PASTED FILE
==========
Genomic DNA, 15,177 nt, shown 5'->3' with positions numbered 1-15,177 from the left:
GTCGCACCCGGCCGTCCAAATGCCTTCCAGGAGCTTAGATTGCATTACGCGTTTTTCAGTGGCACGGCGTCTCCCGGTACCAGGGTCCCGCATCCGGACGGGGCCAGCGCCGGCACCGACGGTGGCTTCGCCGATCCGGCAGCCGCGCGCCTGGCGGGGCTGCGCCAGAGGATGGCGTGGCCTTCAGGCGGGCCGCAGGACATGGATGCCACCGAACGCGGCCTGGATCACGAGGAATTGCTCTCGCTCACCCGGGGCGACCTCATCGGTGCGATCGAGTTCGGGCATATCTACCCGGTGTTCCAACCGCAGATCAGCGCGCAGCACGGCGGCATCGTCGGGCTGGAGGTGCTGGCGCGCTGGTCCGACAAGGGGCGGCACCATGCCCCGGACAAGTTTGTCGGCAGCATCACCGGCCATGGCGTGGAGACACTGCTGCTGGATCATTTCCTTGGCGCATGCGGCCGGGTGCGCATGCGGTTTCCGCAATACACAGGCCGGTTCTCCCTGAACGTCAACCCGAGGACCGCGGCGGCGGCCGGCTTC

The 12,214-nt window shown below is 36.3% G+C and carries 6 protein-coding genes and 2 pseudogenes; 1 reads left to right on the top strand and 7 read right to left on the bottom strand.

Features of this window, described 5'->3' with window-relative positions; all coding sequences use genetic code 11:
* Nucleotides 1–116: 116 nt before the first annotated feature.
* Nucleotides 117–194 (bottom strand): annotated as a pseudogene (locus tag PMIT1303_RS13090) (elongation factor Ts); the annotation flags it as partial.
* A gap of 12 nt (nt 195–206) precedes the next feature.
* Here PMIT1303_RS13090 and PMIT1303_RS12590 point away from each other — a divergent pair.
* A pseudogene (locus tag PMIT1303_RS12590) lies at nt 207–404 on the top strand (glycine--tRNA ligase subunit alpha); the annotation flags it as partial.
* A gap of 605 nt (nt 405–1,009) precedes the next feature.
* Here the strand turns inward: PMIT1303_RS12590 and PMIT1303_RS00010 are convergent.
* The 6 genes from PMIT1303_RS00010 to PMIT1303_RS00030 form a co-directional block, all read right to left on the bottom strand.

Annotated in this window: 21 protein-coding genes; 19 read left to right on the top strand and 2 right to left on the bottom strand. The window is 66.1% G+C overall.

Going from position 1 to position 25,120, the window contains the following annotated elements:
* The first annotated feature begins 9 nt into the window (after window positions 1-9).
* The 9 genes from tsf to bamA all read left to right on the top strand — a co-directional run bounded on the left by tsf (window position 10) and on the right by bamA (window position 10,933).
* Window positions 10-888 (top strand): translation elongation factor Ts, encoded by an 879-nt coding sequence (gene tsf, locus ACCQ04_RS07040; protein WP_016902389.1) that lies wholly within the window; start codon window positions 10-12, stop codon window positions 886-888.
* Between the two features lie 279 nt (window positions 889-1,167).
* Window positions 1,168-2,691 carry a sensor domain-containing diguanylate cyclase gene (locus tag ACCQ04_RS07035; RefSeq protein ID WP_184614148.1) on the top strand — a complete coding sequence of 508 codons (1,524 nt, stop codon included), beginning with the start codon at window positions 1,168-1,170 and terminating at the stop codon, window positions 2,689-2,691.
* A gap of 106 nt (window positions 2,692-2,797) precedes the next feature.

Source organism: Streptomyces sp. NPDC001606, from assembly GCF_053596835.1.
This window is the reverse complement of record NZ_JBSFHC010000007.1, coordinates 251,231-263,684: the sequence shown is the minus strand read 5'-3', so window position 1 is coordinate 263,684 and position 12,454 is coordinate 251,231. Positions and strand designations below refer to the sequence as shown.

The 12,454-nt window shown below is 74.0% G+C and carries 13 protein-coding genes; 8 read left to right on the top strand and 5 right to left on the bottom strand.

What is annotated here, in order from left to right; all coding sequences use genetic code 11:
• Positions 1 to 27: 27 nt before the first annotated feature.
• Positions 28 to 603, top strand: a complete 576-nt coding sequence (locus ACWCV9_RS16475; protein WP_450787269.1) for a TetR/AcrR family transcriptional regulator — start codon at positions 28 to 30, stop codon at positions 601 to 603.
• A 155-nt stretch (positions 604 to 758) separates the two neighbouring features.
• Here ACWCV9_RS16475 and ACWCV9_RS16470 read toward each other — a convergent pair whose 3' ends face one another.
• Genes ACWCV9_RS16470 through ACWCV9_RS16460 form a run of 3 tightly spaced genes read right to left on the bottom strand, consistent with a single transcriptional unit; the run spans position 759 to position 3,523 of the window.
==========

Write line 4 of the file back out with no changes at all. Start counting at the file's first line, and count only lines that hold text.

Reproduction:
Features of this window, described 5'->3' with window-relative positions; all coding sequences use genetic code 11: